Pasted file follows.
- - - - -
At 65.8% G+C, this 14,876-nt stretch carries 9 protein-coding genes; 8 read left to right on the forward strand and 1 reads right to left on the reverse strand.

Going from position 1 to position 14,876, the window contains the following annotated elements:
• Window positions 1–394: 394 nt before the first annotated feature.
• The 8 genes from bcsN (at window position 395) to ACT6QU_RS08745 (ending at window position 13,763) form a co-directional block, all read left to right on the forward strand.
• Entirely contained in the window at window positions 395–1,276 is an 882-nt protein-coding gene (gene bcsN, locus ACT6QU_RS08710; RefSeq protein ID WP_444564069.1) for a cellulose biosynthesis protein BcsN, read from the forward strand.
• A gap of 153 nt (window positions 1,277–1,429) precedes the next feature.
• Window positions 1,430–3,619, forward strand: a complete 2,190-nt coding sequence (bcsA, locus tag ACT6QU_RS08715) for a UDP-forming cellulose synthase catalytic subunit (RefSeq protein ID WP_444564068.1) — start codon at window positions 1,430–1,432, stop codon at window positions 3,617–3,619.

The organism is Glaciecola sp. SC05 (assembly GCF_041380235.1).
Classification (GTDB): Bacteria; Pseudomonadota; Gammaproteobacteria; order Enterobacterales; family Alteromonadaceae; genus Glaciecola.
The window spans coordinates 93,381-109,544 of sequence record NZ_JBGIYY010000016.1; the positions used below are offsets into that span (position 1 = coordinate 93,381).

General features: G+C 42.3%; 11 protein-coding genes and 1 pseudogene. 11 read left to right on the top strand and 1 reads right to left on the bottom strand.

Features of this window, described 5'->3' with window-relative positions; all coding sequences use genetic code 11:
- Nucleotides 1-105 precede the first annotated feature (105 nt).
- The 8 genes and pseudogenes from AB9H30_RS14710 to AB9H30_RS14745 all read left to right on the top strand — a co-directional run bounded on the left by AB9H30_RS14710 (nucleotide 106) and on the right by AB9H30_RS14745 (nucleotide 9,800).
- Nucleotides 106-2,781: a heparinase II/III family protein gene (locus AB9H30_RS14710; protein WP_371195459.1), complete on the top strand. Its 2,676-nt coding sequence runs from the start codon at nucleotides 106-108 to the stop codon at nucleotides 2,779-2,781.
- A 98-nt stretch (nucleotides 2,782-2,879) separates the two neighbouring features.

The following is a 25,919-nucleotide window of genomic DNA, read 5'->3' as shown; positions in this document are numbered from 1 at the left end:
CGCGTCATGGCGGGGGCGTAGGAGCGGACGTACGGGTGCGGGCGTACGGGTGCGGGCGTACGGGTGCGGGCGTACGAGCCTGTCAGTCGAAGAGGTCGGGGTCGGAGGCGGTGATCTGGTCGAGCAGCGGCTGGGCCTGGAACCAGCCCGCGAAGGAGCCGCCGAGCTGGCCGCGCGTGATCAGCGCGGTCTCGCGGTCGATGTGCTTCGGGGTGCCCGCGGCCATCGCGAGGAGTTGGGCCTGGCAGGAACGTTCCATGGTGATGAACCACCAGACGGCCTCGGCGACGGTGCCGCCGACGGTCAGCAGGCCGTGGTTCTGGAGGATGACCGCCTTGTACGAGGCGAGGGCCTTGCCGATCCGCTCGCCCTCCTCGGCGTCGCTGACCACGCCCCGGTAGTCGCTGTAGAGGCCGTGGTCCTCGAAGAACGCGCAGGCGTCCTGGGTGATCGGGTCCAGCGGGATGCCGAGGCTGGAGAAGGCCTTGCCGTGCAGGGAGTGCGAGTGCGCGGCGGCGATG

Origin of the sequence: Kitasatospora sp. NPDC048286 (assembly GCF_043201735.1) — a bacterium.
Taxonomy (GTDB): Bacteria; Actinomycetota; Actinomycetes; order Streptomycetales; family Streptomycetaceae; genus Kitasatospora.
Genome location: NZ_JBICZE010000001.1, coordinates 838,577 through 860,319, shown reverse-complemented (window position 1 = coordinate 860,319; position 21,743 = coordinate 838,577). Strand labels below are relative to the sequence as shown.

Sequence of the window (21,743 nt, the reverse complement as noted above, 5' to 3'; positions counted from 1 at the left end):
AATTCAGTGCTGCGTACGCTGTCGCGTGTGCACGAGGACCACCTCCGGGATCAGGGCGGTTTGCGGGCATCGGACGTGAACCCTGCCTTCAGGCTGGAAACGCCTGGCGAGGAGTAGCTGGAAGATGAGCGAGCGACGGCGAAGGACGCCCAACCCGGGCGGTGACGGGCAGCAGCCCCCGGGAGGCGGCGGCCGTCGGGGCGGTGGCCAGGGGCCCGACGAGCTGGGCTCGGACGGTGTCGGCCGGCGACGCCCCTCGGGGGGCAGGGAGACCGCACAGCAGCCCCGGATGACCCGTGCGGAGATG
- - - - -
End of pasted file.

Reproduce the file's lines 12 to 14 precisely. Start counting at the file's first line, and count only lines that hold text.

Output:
Features of this window, described 5'->3' with window-relative positions; all coding sequences use genetic code 11:
- Nucleotides 1-105 precede the first annotated feature (105 nt).
- The 8 genes and pseudogenes from AB9H30_RS14710 to AB9H30_RS14745 all read left to right on the top strand — a co-directional run bounded on the left by AB9H30_RS14710 (nucleotide 106) and on the right by AB9H30_RS14745 (nucleotide 9,800).